Floating gardens


We buy what we cannot control, the rugs,
rhythm-makers, containing refrains of
the oldest story: a man takes a journey.
I have no stories inside me, he says,
so travels on, to rest beneath a carpet
of blue constellations, star patterns
at the edges of disordered border walls.
At the center, a meditative medallion
makes a moving immortal-flowered ground:
to live there is to give oneself over
to greenness, redness, occasional blues,
holding those spirits of woollen dyes
rising from the knots within to breathe
against the woven, multi-colored air.

—excerpt from Figures in the Carpets by David Schloss

float (detail)

Inspired by a photograph of the small and exquisite ruins of a saint’s tomb along the banks of the Nile in Egypt. And by The Girl Who Loved The Wind. And by Persian and Indian miniatures…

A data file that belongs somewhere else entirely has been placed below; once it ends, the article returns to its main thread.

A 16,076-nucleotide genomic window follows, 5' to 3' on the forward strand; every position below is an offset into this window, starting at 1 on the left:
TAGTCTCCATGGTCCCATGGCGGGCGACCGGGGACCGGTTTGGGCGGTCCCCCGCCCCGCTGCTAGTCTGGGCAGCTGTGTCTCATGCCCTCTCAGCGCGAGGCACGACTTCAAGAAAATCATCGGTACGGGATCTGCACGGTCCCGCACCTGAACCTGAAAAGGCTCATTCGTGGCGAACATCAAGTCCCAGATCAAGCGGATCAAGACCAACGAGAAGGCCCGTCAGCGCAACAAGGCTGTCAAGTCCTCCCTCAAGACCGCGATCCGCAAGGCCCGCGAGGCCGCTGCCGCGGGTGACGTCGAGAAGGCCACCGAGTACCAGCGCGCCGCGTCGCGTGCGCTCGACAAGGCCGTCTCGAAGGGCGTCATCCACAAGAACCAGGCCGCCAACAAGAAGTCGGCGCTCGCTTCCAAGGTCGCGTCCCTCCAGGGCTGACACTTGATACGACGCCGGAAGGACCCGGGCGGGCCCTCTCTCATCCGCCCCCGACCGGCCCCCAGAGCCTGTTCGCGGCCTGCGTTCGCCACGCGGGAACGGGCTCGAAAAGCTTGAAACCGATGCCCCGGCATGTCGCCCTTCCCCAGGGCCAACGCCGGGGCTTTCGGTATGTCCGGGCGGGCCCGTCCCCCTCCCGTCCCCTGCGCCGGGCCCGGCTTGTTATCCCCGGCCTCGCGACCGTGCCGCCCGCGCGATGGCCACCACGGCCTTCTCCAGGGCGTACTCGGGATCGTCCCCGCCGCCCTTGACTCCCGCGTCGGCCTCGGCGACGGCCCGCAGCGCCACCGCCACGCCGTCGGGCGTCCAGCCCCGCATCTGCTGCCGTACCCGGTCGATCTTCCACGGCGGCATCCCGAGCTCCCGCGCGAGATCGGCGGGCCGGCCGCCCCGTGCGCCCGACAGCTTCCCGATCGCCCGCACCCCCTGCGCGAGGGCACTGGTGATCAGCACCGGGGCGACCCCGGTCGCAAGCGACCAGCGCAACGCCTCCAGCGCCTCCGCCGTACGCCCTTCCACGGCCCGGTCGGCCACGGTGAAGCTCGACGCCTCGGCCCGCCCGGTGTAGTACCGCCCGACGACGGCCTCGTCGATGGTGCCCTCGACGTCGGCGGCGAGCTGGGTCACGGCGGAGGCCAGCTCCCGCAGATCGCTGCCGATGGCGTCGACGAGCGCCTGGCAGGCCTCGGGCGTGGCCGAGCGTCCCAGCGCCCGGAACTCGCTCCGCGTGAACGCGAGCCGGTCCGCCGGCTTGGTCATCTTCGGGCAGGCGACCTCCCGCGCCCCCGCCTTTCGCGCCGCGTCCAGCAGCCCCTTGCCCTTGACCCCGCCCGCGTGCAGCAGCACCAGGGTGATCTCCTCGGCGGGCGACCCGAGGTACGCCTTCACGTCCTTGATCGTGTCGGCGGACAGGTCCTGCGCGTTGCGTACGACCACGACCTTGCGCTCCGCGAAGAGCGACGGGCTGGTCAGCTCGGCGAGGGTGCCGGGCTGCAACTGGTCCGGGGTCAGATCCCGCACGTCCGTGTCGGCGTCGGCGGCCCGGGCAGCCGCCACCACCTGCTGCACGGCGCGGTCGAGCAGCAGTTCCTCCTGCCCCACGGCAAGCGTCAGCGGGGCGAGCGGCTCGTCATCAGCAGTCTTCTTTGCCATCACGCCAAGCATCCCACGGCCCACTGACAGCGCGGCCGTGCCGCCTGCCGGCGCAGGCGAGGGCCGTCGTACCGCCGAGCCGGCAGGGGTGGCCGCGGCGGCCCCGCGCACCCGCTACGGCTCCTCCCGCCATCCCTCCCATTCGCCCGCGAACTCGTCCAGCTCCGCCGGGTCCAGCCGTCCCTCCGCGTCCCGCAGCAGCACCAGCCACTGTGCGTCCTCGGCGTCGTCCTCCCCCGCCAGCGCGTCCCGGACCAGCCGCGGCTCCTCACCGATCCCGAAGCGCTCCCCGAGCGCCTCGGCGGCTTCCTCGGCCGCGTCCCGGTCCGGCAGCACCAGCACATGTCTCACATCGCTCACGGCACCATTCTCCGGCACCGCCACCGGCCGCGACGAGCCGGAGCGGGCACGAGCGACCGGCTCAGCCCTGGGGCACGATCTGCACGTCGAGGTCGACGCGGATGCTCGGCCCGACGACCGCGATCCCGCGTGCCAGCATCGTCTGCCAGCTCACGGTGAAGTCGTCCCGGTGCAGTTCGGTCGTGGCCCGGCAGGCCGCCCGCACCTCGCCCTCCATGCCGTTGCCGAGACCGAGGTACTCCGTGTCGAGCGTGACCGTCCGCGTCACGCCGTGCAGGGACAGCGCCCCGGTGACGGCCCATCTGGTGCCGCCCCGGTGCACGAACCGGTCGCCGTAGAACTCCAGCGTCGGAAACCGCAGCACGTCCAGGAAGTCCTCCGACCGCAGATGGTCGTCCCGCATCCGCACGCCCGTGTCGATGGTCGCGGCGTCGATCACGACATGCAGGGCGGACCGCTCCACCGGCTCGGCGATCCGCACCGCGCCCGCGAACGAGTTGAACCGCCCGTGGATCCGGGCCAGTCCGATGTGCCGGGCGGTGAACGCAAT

Now available as a giclée print, or stretched canvas, on Society6.



It’s childish and naive, but I keep coming back to this sort of image: a lush and stylised garden—as from a Persian or Moghul court miniature—with an ornately decorated building topped by a minaret in it. It was this children’s book, illustrated by Ed Young, that got to me at the tender and impressionable age of 6 or so. I have been wistfully recreating that garden scene ever since…

Here, for example,

Habagat Garden: title page

and here,

NaNoJouMo - 010

I love Islamic patterns and art. Always have. The genius of their craftsmen and artists.